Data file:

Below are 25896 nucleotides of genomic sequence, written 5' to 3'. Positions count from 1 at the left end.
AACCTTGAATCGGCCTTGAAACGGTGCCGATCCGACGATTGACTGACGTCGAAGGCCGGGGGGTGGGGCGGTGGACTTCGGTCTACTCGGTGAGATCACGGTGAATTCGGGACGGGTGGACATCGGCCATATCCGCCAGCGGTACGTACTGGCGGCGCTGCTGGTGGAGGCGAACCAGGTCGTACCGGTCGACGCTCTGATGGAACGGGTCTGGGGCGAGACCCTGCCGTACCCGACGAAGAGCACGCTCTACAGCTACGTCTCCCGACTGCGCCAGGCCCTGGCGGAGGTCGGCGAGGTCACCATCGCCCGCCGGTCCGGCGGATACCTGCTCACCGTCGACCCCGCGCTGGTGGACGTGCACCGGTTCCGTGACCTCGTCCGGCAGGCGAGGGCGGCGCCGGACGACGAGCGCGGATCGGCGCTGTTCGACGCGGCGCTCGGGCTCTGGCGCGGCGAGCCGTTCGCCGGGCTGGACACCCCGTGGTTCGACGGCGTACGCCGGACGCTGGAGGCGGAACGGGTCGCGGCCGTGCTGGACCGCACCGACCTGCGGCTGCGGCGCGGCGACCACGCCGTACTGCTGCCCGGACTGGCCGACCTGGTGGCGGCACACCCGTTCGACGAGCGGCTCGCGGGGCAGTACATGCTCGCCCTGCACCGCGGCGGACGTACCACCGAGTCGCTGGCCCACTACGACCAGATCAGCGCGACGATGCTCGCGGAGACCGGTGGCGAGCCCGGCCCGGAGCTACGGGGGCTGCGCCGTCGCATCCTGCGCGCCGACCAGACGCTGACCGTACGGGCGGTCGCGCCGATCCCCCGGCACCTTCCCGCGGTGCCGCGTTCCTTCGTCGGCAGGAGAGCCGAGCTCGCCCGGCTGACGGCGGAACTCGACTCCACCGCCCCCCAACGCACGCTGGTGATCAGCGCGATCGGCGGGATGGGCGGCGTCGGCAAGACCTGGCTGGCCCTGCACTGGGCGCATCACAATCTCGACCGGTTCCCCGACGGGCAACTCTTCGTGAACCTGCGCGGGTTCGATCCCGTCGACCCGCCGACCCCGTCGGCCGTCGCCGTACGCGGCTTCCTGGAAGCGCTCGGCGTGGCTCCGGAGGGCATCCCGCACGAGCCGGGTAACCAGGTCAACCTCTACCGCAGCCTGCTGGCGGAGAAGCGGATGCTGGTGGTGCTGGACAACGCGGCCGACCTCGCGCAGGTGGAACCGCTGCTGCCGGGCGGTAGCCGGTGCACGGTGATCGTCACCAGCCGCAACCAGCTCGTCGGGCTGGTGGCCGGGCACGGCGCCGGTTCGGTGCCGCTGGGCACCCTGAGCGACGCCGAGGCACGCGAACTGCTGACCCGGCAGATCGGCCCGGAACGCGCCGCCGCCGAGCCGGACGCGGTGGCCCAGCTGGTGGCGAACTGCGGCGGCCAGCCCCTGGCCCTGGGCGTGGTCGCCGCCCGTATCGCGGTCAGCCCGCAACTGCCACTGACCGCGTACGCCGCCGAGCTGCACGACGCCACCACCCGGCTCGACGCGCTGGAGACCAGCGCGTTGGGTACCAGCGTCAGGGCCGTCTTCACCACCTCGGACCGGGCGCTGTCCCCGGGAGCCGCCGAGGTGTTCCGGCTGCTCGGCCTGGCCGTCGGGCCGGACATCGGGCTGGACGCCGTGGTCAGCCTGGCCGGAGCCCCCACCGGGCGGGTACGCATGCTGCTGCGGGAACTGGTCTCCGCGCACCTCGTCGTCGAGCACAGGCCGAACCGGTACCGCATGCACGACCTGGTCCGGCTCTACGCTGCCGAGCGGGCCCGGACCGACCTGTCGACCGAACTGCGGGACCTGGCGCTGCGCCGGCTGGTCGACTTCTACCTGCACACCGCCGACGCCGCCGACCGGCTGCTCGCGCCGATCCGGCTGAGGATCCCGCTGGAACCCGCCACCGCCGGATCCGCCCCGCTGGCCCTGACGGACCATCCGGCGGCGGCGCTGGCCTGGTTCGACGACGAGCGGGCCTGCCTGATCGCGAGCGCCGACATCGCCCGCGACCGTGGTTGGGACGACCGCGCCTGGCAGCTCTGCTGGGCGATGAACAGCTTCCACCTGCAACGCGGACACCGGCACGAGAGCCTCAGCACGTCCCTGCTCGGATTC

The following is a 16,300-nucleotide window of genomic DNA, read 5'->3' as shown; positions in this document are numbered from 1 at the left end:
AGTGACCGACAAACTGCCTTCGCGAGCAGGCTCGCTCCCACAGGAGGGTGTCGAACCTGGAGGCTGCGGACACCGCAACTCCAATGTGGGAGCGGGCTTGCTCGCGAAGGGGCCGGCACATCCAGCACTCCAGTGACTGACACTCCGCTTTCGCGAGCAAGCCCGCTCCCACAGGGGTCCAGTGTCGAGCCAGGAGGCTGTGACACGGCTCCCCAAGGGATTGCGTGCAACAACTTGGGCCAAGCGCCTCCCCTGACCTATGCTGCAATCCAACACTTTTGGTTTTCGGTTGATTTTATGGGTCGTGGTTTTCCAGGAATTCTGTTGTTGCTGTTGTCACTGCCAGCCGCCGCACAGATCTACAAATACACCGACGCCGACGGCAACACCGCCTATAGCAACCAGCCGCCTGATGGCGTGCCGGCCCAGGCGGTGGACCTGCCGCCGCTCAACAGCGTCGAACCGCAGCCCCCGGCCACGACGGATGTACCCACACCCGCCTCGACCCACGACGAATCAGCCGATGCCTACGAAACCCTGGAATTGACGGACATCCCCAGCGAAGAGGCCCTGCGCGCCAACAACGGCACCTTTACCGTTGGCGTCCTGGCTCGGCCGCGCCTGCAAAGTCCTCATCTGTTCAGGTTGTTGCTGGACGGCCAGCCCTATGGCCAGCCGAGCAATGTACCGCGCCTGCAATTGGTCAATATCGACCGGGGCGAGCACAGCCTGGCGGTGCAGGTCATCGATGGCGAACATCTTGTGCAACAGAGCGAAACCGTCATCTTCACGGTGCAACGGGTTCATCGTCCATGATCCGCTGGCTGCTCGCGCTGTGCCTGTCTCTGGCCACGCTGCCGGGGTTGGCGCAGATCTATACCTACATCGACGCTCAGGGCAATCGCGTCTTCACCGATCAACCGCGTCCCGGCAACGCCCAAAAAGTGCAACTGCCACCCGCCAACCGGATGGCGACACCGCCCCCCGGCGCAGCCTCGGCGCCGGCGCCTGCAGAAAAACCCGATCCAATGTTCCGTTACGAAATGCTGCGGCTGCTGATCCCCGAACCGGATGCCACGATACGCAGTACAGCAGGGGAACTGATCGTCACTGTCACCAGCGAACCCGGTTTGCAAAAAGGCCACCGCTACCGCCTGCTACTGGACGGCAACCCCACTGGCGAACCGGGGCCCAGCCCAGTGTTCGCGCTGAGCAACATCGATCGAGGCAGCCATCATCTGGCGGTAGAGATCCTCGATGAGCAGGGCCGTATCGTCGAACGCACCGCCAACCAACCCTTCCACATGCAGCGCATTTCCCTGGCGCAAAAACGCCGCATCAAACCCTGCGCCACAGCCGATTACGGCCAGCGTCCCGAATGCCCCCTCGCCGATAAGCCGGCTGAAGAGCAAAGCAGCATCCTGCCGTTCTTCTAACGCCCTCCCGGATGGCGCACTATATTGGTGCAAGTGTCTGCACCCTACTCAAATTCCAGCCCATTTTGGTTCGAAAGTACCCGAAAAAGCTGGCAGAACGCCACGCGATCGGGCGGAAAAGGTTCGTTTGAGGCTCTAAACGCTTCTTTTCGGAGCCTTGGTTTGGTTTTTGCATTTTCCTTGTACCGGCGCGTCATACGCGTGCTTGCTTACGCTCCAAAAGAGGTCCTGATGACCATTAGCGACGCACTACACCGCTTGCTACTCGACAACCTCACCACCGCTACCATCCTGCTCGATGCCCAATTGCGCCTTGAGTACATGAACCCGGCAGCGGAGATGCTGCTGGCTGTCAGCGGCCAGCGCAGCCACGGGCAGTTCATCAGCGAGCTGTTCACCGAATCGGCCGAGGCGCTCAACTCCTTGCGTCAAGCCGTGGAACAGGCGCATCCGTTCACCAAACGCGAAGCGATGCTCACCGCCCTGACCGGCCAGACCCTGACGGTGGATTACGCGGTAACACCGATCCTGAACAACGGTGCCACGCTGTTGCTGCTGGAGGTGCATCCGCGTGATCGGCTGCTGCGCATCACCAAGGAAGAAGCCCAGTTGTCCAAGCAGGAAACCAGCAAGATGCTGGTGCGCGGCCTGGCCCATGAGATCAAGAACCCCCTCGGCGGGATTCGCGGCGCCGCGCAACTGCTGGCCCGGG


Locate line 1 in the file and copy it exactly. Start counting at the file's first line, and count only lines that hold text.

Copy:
Below are 25896 nucleotides of genomic sequence, written 5' to 3'. Positions count from 1 at the left end.